What is a Type II Error?
In statistical hypothesis testing, a type II error is a situation wherein a hypothesis test fails to reject the null hypothesis that is false. In other words, it causes the user to erroneously not reject the false null hypothesis because the test lacks the statistical power to detect sufficient evidence for the alternative hypothesis. The type II error is also known as a false negative.
The type II error has an inverse relationship with the power of a statistical test. This means that the higher power of a statistical test, the lower the probability of committing a type II error. The rate of a type II error (i.e., the probability of a type II error) is measured by beta (β) while the statistical power is measured by 1- β.
How to Avoid the Type II Error?
Similar to the type I error, it is not possible to completely eliminate the type II error from a hypothesis test. The only available option is to minimize the probability of committing this type of statistical error. Since a type II error is closely related to the power of a statistical test, the probability of the occurrence of the error can be minimized by increasing the power of the test.
1. Increase the sample size
One of the simplest methods to increase the power of the test is to increase the sample size used in a test. The sample size primarily determines the amount of sampling error, which translates into the ability to detect the differences in a hypothesis test. A larger sample size increases the chances to capture the differences in the statistical tests, as well as increasing the power of a test.
2. Increase the significance level
Another method is to choose a higher level of significance. For instance, a researcher may choose a significance level of 0.10 instead of the commonly acceptable 0.05 level. The higher significance level implies a higher probability of rejecting the null hypothesis when it is true.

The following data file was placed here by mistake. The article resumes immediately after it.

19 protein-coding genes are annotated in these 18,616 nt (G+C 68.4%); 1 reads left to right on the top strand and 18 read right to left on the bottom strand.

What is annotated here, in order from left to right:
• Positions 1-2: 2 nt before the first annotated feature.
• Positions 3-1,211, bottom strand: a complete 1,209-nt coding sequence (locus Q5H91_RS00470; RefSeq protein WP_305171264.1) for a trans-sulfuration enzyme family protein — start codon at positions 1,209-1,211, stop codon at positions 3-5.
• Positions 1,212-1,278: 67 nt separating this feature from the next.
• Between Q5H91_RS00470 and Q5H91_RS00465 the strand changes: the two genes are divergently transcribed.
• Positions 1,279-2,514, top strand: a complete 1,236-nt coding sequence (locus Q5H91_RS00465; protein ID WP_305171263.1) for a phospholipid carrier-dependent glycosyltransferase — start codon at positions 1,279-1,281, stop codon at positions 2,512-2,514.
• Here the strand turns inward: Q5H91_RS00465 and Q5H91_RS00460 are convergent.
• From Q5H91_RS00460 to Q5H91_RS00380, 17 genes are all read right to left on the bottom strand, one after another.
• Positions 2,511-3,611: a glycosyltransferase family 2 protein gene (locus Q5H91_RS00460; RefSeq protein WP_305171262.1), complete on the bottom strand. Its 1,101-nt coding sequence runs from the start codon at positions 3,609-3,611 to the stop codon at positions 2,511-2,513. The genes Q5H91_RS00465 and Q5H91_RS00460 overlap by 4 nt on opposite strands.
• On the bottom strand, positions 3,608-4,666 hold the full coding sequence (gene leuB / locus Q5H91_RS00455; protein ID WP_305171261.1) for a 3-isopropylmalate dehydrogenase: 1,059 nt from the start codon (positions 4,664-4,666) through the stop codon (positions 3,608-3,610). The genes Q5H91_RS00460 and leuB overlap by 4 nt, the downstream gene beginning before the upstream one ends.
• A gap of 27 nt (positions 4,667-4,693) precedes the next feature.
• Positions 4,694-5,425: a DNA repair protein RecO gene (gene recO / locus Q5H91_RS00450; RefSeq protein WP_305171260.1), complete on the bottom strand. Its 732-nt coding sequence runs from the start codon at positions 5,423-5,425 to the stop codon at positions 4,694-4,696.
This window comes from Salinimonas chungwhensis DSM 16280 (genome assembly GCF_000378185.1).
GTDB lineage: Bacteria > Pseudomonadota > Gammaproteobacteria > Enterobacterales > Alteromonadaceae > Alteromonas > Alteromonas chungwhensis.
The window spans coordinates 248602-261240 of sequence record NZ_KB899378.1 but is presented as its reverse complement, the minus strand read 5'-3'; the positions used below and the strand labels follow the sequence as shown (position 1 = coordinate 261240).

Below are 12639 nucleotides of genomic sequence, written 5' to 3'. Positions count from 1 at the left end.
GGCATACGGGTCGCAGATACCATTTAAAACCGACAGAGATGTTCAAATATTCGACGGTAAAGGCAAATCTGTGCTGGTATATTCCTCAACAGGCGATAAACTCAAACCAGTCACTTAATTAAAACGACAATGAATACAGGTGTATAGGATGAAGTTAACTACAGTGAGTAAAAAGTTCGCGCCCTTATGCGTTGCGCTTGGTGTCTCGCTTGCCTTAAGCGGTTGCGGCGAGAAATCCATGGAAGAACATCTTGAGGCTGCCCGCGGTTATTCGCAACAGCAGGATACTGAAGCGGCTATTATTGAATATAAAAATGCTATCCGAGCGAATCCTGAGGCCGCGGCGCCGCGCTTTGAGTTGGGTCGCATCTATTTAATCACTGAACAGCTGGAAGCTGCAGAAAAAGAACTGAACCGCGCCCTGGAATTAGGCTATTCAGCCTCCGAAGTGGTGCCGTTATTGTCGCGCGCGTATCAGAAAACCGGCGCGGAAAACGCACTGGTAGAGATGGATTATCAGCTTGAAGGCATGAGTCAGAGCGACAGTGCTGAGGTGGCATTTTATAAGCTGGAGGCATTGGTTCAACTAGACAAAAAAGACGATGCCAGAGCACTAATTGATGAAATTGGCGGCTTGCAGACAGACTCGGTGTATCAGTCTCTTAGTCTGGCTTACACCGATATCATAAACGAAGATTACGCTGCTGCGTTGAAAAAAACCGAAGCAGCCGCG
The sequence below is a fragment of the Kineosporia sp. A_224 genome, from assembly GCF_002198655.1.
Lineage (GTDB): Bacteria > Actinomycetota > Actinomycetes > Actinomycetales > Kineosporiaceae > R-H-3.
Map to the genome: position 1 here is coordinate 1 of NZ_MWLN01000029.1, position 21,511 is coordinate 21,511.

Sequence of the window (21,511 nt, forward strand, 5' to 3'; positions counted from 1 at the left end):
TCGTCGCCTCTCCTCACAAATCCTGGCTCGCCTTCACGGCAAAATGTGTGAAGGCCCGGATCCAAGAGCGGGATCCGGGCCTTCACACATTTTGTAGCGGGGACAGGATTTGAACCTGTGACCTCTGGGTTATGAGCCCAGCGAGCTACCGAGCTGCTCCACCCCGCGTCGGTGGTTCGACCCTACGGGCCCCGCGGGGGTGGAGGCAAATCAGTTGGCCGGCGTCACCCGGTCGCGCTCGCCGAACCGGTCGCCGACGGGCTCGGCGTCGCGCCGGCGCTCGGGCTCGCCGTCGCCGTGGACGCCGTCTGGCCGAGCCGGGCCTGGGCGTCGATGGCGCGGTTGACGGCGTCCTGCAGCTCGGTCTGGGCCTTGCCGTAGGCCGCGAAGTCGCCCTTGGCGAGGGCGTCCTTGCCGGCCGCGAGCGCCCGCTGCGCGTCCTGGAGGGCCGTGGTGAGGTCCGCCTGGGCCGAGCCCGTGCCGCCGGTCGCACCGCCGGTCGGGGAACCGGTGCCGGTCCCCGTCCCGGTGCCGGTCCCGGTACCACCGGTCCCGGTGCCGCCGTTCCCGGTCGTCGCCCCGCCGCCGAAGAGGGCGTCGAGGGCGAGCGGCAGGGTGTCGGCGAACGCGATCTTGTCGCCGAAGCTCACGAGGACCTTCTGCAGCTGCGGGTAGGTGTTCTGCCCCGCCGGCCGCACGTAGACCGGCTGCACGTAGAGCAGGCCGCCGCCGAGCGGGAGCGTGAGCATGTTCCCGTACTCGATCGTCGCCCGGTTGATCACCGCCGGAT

The larger probability of rejecting the null hypothesis decreases the probability of committing a type II error while the probability of committing a type I error increases. Thus, the user should always assess the impact of type I and type II errors on their decision and determine the appropriate level of statistical significance.
In the test, Sam assumes as the null hypothesis that there is no difference in the average price changes between large-cap and small-cap stocks. Thus, his alternative hypothesis states that a difference between the average price changes does exist.
For the significance level, Sam chooses 5%. This means that there is a 5% probability that his test will reject the null hypothesis when it is actually true.
If Sam’s test incurs a type II error, then the results of the test will indicate that there is no difference in the average price changes between large-cap and small-cap stocks. However, in reality, a difference in the average price changes does exist.
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